Definition of pump something in/into in US English:

pump something in/into

phrasal verb

informal
  • Invest a large amount of money in (something)

    ‘he pumped all his savings into building the boat’
    • ‘The bulk of the money will be pumped into restoring the village's Glebe garden, but cash will also be dished out to pay for hanging baskets and other floral projects.’
    • ‘The site was owned by Waterford City Council, which will pump the money back into urban renewal programmes in the city, making it an even more attractive investment location.’
    • ‘It's envisaged the additional money will be pumped into better health and education programmes, with special priority for the HIV aids crisis in Africa.’
    • ‘There should be no excuse for failure because colossal sums of money and other resources have been pumped into the Authority.’
    • ‘One day, a lobbyist will get enough money and pump enough money into somebody's campaign, and that will be that.’
    • ‘As more and more parents put their kids in private school or homeschool them, the government will have an even bigger excuse to pump less money into the beleaguered public school system.’
    • ‘The Kennedy never has completely recovered, although, unlike The Boat, its owner eventually did pump some money into it.’
    • ‘However much money is pumped into building stadiums, employing professional administrators and coaches, the collapses will continue unless domestic tournaments are properly organized and games played on the best pitches.’
    • ‘Such an upbeat prediction will be warmly welcomed by home owners across Scotland as many have shied away from investing in the stock market and opted instead to pump their savings into property.’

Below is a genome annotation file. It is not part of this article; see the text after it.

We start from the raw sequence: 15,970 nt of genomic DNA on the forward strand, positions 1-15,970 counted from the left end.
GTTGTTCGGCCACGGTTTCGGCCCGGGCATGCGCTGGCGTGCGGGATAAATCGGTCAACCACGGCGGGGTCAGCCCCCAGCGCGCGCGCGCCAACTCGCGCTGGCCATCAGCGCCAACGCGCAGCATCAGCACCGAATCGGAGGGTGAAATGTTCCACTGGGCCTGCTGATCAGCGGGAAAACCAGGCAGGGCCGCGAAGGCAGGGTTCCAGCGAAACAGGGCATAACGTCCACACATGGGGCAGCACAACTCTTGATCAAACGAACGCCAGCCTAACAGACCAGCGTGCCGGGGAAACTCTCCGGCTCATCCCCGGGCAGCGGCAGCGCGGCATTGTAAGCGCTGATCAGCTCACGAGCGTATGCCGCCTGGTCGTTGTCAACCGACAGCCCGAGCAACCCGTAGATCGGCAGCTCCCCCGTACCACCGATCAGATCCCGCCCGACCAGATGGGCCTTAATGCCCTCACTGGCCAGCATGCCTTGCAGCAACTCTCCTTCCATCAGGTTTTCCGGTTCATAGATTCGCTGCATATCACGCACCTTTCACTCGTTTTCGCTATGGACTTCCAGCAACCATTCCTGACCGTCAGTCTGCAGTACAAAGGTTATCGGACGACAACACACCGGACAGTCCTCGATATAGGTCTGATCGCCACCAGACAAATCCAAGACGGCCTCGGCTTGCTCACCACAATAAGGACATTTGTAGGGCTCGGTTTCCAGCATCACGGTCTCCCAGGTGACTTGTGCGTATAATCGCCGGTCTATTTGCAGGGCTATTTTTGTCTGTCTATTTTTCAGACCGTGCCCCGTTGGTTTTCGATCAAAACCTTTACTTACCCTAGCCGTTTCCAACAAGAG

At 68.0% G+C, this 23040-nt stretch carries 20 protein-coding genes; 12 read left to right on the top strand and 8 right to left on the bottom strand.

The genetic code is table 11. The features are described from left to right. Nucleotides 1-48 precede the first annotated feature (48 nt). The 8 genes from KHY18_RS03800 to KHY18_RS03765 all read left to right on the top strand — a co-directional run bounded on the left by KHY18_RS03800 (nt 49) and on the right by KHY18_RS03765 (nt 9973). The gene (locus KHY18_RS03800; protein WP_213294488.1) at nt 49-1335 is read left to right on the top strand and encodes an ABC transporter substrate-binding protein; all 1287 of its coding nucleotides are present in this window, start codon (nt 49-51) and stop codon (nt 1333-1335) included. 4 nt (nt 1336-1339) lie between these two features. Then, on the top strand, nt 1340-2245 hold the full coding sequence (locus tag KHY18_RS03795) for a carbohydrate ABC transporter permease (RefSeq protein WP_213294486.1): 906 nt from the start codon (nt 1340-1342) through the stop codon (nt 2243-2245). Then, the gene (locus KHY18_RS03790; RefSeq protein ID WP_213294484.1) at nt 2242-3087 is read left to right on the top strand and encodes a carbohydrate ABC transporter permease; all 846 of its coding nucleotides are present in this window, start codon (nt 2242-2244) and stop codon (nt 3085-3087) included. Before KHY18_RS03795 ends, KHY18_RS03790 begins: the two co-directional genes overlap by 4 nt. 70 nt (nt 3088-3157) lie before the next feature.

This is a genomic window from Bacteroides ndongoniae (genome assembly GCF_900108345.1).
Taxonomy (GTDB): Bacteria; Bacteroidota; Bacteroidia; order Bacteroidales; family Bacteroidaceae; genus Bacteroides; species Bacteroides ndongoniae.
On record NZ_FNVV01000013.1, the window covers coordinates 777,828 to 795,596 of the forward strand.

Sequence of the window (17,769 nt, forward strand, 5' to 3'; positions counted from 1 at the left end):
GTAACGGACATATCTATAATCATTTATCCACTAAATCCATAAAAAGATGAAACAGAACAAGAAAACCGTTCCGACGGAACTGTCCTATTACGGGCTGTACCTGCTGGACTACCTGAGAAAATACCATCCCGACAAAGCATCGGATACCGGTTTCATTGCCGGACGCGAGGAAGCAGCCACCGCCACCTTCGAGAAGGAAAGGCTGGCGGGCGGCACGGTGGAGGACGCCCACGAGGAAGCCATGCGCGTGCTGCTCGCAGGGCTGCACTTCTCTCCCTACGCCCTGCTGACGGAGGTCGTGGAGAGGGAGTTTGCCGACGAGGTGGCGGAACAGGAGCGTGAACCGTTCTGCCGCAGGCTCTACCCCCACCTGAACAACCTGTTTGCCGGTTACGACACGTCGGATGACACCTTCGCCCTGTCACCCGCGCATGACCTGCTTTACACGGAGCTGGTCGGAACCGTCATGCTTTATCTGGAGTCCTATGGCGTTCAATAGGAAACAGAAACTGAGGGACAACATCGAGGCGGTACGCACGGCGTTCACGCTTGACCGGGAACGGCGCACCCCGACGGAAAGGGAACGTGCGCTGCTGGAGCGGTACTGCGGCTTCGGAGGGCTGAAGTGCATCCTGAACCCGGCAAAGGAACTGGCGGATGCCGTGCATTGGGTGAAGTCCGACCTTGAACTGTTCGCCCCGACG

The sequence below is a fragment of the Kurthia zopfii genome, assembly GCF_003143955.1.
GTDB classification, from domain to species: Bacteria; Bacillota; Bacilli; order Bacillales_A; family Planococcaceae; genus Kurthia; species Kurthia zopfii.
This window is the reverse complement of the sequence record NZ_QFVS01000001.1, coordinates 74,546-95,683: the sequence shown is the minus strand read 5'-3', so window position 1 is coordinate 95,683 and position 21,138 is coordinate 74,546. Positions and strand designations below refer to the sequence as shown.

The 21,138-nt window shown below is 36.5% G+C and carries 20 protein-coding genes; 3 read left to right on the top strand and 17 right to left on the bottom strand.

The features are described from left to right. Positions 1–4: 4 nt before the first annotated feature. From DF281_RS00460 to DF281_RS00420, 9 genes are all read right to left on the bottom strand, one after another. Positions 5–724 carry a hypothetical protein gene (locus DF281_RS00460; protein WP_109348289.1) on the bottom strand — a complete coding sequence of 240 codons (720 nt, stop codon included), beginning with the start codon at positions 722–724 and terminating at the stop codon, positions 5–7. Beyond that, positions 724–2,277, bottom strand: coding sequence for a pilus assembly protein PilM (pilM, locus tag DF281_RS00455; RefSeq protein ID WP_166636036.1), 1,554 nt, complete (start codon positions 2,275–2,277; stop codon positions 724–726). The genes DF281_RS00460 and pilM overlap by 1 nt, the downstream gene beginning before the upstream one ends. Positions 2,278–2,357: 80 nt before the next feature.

• ‘Several foreign fund managers said they were taking profits in Singapore and pumping the money into markets that had been lagging behind, such as Malaysia.’
    • ‘I asked Chief Bernard, because I'd heard some residents express concern about how much money had been pumped into the Centre.’
    • ‘I'm guessing it means someone's going to pump a little money into the operation, maybe putting out a few more issues, trying to promote a brand-name that can be exploited for movies or videogames or other venues.’
    • ‘Probably three times as much money was pumped into the venture industry than should have been.’
    • ‘US corporations are not pumping their money into hiring full-time employees who earn a livable wage, receive health care benefits and get defined retirement pensions.’
    • ‘The road network cannot cope with increasing traffic, no matter how much money is pumped in.’
    • ‘Bradford Council will not pump any money into Bradford City Football’
    • ‘The Government is setting totally unrealistic targets and not pumping the money in.’
    • ‘Addressing a meeting of the Coalfield Communities Campaign at the Labour conference, Mr Wilson defended his decision to pump enough money into the struggling pit in order to help to find a new owner.’
    • ‘But the figures were immediately seized upon by critics of the service as unexceptional given how much money has been pumped into the venture.’
    • ‘The only problem with this scenario is that unless someone pumps some money into the company soon, it will simply run out of cash and have to cease trading.’